Thursday, March 11, 2010

Waking a Sleeping Giant: Will Christians Take Their Faith to the Public Arena?

I read an interesting article recently about Archbishop Chaput of Denver delivering a speech at the Houston Baptist University. In the speech, he said that President Kennedy's speech on faith and public policy was "sincere, compelling, articulate - and wrong". The archbishop was speaking about Kennedy's assertion that there was a divide between ones faith life and the implementation of public policy. Somehow, Christians began to believe their faith life was a personal journey and had no place in the public arena. This new paradigm lead many Christians to turn the other way and allow our public leaders to enact legislation that is in clear violation of Christian morals and values. The fruits of this inaction has been a country where the dignity of the human person has been ignored. To prove this, all anyone has to do is turn on the TV.

In the 1980s and 90s, there were signs that this paradigm may be changing with the advent of the "Moral Majority" movement. However, this group's alignment as a conservative Protestant organization with ties to the far right of the Republican party lead to it becoming irrelevant in public life.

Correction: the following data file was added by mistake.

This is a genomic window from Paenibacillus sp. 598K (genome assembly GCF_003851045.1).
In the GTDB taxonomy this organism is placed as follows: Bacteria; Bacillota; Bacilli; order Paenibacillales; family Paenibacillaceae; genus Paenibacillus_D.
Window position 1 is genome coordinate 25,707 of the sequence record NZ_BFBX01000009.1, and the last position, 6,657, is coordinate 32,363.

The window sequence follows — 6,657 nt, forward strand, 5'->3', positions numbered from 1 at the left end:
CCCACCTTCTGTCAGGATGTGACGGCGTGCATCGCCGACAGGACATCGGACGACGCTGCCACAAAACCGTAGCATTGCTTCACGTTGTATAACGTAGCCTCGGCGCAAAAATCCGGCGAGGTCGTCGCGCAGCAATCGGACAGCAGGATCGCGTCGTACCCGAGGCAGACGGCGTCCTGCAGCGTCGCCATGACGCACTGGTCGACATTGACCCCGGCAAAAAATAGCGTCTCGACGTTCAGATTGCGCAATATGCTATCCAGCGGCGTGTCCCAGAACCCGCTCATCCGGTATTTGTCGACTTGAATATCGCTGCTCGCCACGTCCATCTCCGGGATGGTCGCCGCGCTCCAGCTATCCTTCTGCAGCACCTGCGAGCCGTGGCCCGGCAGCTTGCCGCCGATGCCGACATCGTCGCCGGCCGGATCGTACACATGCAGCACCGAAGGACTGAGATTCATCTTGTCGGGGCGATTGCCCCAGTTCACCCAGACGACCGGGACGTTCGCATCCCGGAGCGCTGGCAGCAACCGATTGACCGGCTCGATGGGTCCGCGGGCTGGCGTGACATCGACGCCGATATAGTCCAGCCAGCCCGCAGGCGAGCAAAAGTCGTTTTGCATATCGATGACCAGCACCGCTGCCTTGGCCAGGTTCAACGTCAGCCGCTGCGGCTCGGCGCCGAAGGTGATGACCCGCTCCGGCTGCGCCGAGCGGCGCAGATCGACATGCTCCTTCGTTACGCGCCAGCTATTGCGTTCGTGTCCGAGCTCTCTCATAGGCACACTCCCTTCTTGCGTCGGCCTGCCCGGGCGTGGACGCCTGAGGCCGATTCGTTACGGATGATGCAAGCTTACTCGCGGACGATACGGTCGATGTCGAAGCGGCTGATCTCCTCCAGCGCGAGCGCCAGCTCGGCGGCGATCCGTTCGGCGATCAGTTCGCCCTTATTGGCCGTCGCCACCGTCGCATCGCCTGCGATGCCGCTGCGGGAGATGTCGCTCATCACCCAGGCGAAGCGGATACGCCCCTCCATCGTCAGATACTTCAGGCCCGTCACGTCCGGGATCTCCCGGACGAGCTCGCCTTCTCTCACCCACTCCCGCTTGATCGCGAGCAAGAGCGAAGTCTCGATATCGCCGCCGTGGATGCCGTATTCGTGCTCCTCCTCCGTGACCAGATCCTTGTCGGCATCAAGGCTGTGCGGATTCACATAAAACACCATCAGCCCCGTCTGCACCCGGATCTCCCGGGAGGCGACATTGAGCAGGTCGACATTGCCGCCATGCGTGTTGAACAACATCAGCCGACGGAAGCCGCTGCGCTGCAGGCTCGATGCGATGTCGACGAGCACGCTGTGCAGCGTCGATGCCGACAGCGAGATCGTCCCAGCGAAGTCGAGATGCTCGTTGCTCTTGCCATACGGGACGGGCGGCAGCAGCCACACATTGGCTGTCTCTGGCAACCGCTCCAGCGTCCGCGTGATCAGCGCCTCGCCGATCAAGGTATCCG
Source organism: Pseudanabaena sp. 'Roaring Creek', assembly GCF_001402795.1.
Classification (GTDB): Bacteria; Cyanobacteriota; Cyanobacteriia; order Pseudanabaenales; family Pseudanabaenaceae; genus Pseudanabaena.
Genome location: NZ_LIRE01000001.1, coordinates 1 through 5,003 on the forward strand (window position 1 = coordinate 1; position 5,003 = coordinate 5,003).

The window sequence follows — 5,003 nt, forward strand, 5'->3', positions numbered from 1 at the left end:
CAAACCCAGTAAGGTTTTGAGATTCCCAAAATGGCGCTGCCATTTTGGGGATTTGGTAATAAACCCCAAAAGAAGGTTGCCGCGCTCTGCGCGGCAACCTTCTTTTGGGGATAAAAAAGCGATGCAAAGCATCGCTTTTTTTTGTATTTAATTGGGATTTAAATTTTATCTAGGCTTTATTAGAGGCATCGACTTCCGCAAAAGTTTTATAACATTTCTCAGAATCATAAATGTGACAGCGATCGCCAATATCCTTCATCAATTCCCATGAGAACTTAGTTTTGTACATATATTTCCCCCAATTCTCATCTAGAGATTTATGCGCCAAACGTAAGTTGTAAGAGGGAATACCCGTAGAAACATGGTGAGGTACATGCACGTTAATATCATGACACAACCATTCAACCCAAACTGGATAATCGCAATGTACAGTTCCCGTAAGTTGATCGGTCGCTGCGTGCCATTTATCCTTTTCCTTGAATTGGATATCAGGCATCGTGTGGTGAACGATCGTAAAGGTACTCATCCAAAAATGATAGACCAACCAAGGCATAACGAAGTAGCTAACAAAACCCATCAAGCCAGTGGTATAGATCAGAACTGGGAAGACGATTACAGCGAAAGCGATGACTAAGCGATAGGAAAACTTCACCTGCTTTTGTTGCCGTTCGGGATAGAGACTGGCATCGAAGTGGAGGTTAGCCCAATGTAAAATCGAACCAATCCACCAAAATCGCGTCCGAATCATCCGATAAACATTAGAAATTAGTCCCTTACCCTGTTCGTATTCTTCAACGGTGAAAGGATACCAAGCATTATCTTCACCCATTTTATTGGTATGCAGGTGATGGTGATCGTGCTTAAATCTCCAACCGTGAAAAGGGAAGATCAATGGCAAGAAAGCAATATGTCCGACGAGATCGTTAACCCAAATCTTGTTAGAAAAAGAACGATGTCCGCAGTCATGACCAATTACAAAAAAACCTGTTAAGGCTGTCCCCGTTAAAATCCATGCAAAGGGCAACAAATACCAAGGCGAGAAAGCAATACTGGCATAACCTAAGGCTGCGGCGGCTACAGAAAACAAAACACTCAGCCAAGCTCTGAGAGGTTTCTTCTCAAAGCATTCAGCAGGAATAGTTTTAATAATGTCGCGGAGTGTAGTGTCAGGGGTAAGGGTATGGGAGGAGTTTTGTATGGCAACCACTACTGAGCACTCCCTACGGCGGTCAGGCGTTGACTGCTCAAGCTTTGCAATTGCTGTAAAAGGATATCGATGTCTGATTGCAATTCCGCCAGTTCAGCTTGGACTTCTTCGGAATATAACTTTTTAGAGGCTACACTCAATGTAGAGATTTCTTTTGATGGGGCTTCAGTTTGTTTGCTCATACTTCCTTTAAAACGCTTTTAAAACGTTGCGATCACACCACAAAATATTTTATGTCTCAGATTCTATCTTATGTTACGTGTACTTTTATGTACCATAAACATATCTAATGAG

But there are broader signs that this paradigm maybe coming to an end. Catholic Bishops are now making a stand on health care legislation. Grassroots organizations like catholicvoteaction.org are mobilizing people to become engaged in public debate. There has been a lot of "push back" on the issue of same-sex marriage. Much of this activity is coming from Christians of all faith traditions and from the "center" of the political spectrum in the United States. The Catholic Church being the largest of these faith traditions to make a stand.

Are we finally seeing Christians waking up from a long nap and finding a country that they do not understand? A country where their ideals are called mean spirited and hateful by a very small but vocal minority.

I think the answer is yes; especially when you see dialogue between diverse groups of Christians like Archbishop Chaput's speech at Houston Baptist University.

You can read Archbishop Chaput's speech in its entirety here.

1 comment:

  1. The Second Vatican Council explained in Apostolicam actuositatem that the apostolate of the laity is to renew the temporal order. That is, Christian laymen have the duty to act in accordance with the truths they know from divine revelation to improve society so that humanity may more easily reach its glorious destiny. They would be selfish and uncharitable, if they acted otherwise.

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